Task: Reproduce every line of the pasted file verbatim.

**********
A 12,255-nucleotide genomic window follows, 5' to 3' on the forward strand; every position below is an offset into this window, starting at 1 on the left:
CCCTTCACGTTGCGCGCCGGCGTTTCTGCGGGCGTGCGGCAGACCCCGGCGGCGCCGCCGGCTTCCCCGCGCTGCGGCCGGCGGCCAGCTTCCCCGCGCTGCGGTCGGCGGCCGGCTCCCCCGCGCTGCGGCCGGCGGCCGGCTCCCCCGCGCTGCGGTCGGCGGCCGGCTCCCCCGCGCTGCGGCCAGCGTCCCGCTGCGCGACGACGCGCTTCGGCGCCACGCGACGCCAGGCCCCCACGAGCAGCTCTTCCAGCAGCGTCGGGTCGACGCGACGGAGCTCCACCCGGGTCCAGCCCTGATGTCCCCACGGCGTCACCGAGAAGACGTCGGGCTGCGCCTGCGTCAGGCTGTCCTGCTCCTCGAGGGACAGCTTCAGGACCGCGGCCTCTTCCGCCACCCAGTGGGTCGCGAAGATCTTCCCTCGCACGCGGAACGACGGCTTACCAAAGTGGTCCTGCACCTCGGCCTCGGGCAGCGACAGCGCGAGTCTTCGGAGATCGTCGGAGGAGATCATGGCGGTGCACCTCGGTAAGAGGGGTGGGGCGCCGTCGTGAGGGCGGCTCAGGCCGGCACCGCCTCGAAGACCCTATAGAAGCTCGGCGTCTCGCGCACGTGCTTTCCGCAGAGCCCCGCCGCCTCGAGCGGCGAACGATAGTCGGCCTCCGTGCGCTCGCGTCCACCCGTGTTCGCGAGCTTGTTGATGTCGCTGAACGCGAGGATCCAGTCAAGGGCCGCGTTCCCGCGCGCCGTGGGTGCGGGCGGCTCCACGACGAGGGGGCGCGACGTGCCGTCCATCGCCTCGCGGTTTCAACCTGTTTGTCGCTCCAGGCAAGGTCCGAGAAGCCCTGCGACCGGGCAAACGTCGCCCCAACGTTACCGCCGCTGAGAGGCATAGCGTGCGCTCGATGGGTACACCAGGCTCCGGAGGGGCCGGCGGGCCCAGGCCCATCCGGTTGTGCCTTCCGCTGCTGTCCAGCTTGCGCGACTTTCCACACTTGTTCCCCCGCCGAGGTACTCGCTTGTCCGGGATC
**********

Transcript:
A 12,255-nucleotide genomic window follows, 5' to 3' on the forward strand; every position below is an offset into this window, starting at 1 on the left:
CCCTTCACGTTGCGCGCCGGCGTTTCTGCGGGCGTGCGGCAGACCCCGGCGGCGCCGCCGGCTTCCCCGCGCTGCGGCCGGCGGCCAGCTTCCCCGCGCTGCGGTCGGCGGCCGGCTCCCCCGCGCTGCGGCCGGCGGCCGGCTCCCCCGCGCTGCGGTCGGCGGCCGGCTCCCCCGCGCTGCGGCCAGCGTCCCGCTGCGCGACGACGCGCTTCGGCGCCACGCGACGCCAGGCCCCCACGAGCAGCTCTTCCAGCAGCGTCGGGTCGACGCGACGGAGCTCCACCCGGGTCCAGCCCTGATGTCCCCACGGCGTCACCGAGAAGACGTCGGGCTGCGCCTGCGTCAGGCTGTCCTGCTCCTCGAGGGACAGCTTCAGGACCGCGGCCTCTTCCGCCACCCAGTGGGTCGCGAAGATCTTCCCTCGCACGCGGAACGACGGCTTACCAAAGTGGTCCTGCACCTCGGCCTCGGGCAGCGACAGCGCGAGTCTTCGGAGATCGTCGGAGGAGATCATGGCGGTGCACCTCGGTAAGAGGGGTGGGGCGCCGTCGTGAGGGCGGCTCAGGCCGGCACCGCCTCGAAGACCCTATAGAAGCTCGGCGTCTCGCGCACGTGCTTTCCGCAGAGCCCCGCCGCCTCGAGCGGCGAACGATAGTCGGCCTCCGTGCGCTCGCGTCCACCCGTGTTCGCGAGCTTGTTGATGTCGCTGAACGCGAGGATCCAGTCAAGGGCCGCGTTCCCGCGCGCCGTGGGTGCGGGCGGCTCCACGACGAGGGGGCGCGACGTGCCGTCCATCGCCTCGCGGTTTCAACCTGTTTGTCGCTCCAGGCAAGGTCCGAGAAGCCCTGCGACCGGGCAAACGTCGCCCCAACGTTACCGCCGCTGAGAGGCATAGCGTGCGCTCGATGGGTACACCAGGCTCCGGAGGGGCCGGCGGGCCCAGGCCCATCCGGTTGTGCCTTCCGCTGCTGTCCAGCTTGCGCGACTTTCCACACTTGTTCCCCCGCCGAGGTACTCGCTTGTCCGGGATC